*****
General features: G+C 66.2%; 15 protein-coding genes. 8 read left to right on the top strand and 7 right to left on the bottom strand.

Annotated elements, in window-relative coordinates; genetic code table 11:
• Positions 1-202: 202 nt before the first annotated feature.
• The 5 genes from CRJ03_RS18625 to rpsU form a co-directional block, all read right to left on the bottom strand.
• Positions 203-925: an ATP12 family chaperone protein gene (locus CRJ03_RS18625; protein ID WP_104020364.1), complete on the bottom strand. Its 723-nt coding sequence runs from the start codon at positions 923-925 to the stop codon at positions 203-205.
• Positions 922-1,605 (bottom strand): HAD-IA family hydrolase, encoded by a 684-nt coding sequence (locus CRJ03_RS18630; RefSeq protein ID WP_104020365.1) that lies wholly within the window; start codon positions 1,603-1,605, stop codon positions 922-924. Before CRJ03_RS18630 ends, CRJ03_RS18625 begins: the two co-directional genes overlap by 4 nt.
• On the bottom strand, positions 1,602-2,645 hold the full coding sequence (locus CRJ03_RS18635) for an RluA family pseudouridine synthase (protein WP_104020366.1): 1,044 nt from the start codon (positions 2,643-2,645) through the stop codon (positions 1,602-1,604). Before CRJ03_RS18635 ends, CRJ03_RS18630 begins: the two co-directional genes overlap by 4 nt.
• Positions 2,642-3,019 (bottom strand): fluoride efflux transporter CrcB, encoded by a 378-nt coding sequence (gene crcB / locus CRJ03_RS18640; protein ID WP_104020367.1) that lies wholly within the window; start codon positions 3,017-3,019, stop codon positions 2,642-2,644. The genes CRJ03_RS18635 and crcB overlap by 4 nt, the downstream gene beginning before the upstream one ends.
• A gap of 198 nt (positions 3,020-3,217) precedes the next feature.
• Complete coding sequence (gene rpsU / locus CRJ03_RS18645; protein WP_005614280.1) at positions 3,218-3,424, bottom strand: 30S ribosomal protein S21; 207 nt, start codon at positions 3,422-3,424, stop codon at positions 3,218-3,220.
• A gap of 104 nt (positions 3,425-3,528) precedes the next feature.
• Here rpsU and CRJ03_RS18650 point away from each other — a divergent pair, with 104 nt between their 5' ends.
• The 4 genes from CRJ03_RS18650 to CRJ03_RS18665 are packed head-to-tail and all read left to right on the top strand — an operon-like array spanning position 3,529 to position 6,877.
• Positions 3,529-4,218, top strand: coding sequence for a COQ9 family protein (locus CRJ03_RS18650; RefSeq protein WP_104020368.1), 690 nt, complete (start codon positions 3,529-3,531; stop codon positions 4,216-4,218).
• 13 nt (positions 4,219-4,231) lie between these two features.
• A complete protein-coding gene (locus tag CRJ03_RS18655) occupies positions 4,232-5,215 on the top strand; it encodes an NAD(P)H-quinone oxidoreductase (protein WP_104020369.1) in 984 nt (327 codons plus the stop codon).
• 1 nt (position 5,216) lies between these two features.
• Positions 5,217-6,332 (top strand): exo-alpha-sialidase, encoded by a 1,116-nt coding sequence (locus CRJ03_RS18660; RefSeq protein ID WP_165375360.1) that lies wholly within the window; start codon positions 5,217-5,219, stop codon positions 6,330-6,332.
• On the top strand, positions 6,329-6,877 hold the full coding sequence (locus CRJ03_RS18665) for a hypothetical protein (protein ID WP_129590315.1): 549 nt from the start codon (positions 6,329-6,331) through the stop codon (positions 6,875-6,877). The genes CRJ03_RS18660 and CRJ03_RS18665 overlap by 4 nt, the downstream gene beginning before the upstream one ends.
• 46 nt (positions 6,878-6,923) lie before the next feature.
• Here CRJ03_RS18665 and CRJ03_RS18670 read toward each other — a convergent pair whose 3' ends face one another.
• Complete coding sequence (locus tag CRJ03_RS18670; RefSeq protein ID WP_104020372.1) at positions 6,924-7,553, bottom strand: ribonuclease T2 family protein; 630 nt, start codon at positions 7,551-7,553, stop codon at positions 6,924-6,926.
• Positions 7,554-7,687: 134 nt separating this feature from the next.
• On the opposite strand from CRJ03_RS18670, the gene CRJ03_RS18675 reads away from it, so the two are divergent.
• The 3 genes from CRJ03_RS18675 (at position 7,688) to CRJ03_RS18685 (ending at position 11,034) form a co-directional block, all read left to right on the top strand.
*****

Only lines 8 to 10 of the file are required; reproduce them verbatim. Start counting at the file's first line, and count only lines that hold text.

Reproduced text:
• Positions 2,642-3,019 (bottom strand): fluoride efflux transporter CrcB, encoded by a 378-nt coding sequence (gene crcB / locus CRJ03_RS18640; protein ID WP_104020367.1) that lies wholly within the window; start codon positions 3,017-3,019, stop codon positions 2,642-2,644. The genes CRJ03_RS18635 and crcB overlap by 4 nt, the downstream gene beginning before the upstream one ends.
• A gap of 198 nt (positions 3,020-3,217) precedes the next feature.
• Complete coding sequence (gene rpsU / locus CRJ03_RS18645; protein WP_005614280.1) at positions 3,218-3,424, bottom strand: 30S ribosomal protein S21; 207 nt, start codon at positions 3,422-3,424, stop codon at positions 3,218-3,220.